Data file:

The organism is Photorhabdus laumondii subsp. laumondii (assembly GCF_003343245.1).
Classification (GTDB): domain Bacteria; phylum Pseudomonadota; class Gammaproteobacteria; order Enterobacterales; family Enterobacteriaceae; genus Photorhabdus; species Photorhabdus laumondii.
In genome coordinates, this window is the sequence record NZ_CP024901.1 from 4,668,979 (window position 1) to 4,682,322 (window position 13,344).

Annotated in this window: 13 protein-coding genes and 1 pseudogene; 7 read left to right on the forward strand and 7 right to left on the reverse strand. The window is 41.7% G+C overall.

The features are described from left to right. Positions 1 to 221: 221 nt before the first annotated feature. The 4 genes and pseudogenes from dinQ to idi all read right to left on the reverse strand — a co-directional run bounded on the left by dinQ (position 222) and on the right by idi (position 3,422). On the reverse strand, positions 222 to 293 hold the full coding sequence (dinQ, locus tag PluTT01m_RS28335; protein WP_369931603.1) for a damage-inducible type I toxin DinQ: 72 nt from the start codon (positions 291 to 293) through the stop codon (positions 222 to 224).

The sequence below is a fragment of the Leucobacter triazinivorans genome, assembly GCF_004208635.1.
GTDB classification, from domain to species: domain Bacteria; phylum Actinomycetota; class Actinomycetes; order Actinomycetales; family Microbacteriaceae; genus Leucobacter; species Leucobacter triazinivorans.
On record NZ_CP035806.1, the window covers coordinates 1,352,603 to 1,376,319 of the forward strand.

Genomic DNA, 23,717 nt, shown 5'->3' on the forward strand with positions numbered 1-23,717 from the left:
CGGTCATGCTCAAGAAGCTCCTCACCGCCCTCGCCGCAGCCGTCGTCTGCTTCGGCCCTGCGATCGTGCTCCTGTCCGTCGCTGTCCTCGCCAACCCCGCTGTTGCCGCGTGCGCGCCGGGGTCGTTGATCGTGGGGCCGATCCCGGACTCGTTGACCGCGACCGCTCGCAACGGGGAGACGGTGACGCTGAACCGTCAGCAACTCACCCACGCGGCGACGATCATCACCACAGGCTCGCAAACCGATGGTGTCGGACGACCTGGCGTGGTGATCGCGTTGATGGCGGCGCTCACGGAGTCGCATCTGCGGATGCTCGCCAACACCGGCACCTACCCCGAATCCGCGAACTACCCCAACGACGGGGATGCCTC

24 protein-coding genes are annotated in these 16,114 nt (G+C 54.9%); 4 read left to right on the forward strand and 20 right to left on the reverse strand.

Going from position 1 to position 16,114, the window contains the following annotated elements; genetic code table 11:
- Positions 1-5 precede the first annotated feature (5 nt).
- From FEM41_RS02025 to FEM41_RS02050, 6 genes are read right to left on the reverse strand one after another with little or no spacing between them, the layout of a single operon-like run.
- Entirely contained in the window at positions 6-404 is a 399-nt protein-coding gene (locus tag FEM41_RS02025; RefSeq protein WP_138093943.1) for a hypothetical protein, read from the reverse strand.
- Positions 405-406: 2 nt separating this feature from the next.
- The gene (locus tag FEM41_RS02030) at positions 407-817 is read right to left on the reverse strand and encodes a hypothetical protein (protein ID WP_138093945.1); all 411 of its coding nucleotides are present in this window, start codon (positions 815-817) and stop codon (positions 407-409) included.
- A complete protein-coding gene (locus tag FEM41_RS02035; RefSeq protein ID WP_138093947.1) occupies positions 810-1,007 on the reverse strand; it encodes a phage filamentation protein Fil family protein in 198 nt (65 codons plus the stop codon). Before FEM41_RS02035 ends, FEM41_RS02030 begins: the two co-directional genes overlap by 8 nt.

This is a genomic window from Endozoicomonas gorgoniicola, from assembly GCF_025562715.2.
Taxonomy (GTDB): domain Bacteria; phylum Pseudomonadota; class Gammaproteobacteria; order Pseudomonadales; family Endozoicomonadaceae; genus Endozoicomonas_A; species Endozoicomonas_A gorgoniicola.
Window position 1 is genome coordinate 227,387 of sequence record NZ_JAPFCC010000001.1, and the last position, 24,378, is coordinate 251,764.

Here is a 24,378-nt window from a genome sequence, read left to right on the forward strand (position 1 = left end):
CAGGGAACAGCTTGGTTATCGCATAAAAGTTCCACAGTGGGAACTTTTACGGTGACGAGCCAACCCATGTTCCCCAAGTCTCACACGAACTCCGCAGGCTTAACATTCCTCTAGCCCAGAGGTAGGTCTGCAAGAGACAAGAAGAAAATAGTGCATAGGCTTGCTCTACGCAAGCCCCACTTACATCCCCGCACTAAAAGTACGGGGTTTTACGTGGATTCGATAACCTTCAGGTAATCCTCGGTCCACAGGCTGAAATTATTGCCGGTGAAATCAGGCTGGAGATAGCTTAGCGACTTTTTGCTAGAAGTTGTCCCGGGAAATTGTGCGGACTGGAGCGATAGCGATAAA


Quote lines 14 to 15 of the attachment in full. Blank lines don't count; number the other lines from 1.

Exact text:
- From FEM41_RS02025 to FEM41_RS02050, 6 genes are read right to left on the reverse strand one after another with little or no spacing between them, the layout of a single operon-like run.
- Entirely contained in the window at positions 6-404 is a 399-nt protein-coding gene (locus tag FEM41_RS02025; RefSeq protein WP_138093943.1) for a hypothetical protein, read from the reverse strand.